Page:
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December 17, 2019

Vulnerability Index

Now that we know with a degree of certainty that PM Johnson is finally going to get it done, at least in name, by the end of January, speculation can turn to the nature of the deal we are going to be saddled with.  In recent months, huge amounts of data has been crunched by Scottish Government research teams and, using eight separate indicators, a Brexit Vulnerability Index for the whole country has been created. Simply by entering your postcode you can check your neighbourhood’s anticipated vulnerability. Clever folk, these Scottish Government statisticians.

Scottish Government

Executive Summary

Headline findings

This research identifies areas of Scotland that are expected to be most vulnerable to the consequences of Brexit; and what drives those risks to support local authorities and other organisations in understanding local risks around EU exit. It analyses data on eight variables and produces a Brexit Vulnerability Index score for nearly 7,000 different areas (datazones) in Scotland. An accompanying interactive map allows for more granular analysis of each datazone in Scotland. It can be accessed from

Key findings are that:

  • The risks presented by Brexit are anticipated to have significant social and economic consequences for all areas of Scotland.
  • Many of the areas most vulnerable to Brexit are in rural locations, in particular on the Scottish islands. Around half of communities in Shetland Islands, Na h-Eileanan Siar, Argyle & Bute and Dumfries and Galloway are amongst the most vulnerable communities in Scotland (20% most vulnerable datazones).
  • On Na h-Eileanan Siar there are nearly 14,000 people in the most vulnerable datazones in Scotland. Likewise, on the Shetland Islands there are more than 11,000 people in the most vulnerable datazones.
  • A smaller proportion of areas within cities and large urban areas are found to be in the most vulnerable 20% of datazones in Scotland. However, because the urban population is substantially larger than the rural one, there are still high numbers of people in urban and suburban areas who live in such locations. For example, there are 186,000 people in Glasgow alone and nearly 170,000 people in Fife, North and South Lanarkshire and Edinburgh combined who are living within the most vulnerable datazones in Scotland.


The UK’s departure from the European Union (Brexit) poses a complex range of challenges for communities across Scotland. This paper identifies a number of factors which will influence a community’s vulnerability. The analysis does not anticipate a specific Brexit scenario. Instead, it starts from the assumption that leaving the EU will create a number of challenges, and that whilst different Brexit outcomes may influence the scale of these challenges, the underlying drivers will be similar. The research takes the following approach: firstly, the factors which make an area vulnerable to Brexit are identified; and secondly, these individual factors are combined into a Brexit Vulnerabilities Index highlighting across Scotland the areas that may be most at risk.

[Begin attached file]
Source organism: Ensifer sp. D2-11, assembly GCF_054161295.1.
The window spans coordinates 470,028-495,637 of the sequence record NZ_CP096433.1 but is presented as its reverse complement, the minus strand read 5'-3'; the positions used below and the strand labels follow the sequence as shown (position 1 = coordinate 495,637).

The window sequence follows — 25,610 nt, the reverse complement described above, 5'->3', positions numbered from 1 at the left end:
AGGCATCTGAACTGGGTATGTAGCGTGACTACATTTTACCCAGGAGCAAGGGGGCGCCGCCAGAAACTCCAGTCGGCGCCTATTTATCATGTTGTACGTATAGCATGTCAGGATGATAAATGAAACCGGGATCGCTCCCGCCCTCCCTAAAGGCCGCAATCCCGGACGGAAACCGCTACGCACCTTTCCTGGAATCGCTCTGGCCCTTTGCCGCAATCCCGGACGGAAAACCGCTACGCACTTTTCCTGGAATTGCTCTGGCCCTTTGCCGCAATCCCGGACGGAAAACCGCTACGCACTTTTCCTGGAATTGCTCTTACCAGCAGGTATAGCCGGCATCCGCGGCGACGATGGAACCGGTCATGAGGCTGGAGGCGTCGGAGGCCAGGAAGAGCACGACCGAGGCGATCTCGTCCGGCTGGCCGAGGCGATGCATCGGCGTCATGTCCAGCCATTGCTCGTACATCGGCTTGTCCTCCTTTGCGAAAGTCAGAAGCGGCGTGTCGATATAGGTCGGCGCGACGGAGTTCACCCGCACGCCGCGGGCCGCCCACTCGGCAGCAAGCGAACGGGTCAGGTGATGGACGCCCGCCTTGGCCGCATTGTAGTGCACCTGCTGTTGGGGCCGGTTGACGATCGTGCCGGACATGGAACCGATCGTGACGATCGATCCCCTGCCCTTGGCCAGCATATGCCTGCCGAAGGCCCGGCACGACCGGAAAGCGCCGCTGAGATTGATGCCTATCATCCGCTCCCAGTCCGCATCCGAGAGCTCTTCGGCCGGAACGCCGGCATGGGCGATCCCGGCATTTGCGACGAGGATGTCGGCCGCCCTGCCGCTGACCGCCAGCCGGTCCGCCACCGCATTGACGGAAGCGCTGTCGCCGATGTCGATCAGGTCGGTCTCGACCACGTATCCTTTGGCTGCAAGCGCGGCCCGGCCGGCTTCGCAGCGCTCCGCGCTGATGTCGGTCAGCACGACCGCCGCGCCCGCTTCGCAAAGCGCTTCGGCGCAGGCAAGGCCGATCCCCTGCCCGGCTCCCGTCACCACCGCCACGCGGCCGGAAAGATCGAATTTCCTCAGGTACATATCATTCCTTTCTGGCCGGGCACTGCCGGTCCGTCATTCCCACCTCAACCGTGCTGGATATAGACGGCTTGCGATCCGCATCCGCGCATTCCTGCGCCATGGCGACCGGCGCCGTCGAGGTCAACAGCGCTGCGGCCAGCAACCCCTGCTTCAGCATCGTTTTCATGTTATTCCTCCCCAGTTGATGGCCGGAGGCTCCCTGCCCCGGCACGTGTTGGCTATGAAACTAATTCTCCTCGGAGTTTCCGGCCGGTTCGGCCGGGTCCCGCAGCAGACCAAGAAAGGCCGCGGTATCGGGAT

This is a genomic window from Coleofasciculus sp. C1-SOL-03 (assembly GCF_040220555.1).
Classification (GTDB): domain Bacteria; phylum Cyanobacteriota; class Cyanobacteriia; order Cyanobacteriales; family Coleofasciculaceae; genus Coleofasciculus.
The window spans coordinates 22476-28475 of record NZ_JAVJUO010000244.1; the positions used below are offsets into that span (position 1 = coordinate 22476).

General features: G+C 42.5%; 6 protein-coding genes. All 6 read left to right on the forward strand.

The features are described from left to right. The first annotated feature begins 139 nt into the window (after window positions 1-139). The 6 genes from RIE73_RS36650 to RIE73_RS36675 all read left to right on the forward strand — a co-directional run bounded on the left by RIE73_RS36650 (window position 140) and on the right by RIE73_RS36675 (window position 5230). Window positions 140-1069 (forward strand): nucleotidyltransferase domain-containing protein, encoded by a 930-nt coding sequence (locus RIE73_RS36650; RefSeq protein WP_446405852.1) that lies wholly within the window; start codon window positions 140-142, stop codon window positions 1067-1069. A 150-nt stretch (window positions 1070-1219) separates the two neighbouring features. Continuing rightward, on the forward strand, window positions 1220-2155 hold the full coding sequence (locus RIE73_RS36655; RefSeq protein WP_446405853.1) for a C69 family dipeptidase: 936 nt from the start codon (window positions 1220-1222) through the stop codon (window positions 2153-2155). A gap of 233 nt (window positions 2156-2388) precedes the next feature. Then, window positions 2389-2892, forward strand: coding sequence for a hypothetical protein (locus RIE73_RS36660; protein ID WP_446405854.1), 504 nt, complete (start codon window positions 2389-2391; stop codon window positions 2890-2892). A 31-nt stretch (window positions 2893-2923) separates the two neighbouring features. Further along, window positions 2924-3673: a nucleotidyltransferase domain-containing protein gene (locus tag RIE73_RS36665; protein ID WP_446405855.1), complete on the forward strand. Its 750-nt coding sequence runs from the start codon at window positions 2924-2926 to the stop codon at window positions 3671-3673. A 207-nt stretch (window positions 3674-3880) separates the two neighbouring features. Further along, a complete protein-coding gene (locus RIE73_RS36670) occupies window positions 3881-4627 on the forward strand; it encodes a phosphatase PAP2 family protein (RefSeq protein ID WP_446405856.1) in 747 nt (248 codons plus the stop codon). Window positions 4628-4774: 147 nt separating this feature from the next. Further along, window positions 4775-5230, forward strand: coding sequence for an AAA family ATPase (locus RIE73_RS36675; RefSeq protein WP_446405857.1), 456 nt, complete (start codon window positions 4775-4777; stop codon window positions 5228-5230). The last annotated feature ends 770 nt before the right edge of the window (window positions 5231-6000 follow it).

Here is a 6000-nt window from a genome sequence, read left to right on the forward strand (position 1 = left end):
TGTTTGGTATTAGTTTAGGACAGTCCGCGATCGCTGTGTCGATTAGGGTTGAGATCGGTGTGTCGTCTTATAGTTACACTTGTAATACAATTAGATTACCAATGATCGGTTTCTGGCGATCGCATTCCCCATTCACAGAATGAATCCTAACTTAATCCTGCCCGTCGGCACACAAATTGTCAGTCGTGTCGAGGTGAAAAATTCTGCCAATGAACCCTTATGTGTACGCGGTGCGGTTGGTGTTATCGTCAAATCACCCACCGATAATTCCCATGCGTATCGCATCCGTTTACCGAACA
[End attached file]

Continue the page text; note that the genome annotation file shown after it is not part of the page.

Factors contributing to Brexit vulnerability

Previous Scottish Government analysis has set out the short-term impact that would be caused by a No Deal Brexit and the long-term implications that future trading arrangements post Brexit could have on the Scottish economy.[1] This analysis demonstrates that a No Deal Brexit would risk causing a significant economic shock, whilst any agreement is likely to result in GDP, disposable income and business investment all being lower than if we remained in the EU.

The trends driving these impacts are often operating at a UK or international level. However, they will have local impacts and consequences which will vary significantly across Scotland.

Constructing a Brexit Vulnerability Index

Scotland’s communities are not homogeneous, and it is important to understand the different implications and transmission mechanisms via which Brexit will impact on different parts of Scotland. This can be done by assessing the extent to which the characteristics of different communities makes them more or less vulnerable to the implications of Brexit.

The Brexit Vulnerability Index has been constructed for nearly 7,000 different datazones in Scotland.[2] This index groups together a number of different indicators of exposure to the risks associated with Brexit to provide an overall assessment for each community in Scotland.

Eight variables are used to construct the index, capturing the following factors:

  • Access to Services;
  • Share of the population of working age;
  • Income deprivation;
  • Population Change;
  • Workers in Brexit sensitive industries;
  • EC Payments received (a) CAP,
  • EC Payments received (b) ESF/ ERDF; and
  • EU Worker Migration.

The variables are then weighted and combined together to form a single indicator for each datazone in Scotland – the Brexit Vulnerability Index.[3] The results can then be used to identify the datazones which are believed to be most vulnerable to the challenges which Brexit represents. An interactive map is available at which allows the results for individual datazones to be easily identified. The underlying dataset used to produce the analysis is also provided online to allow users to understand how varying underlying assumptions can impact on the overall results[4]. The interactive map is designed to support local authorities’ and other organisations in understanding local risks around EU exit and to complement their wider knowledge and analysis. Whilst results are provided for individual datazones, these should not be viewed in isolation. The risks that an individual datazone faces will depend on a range of wider factors such as the vulnerability of the wider region in which is it located, commuter patterns and unique local characteristics.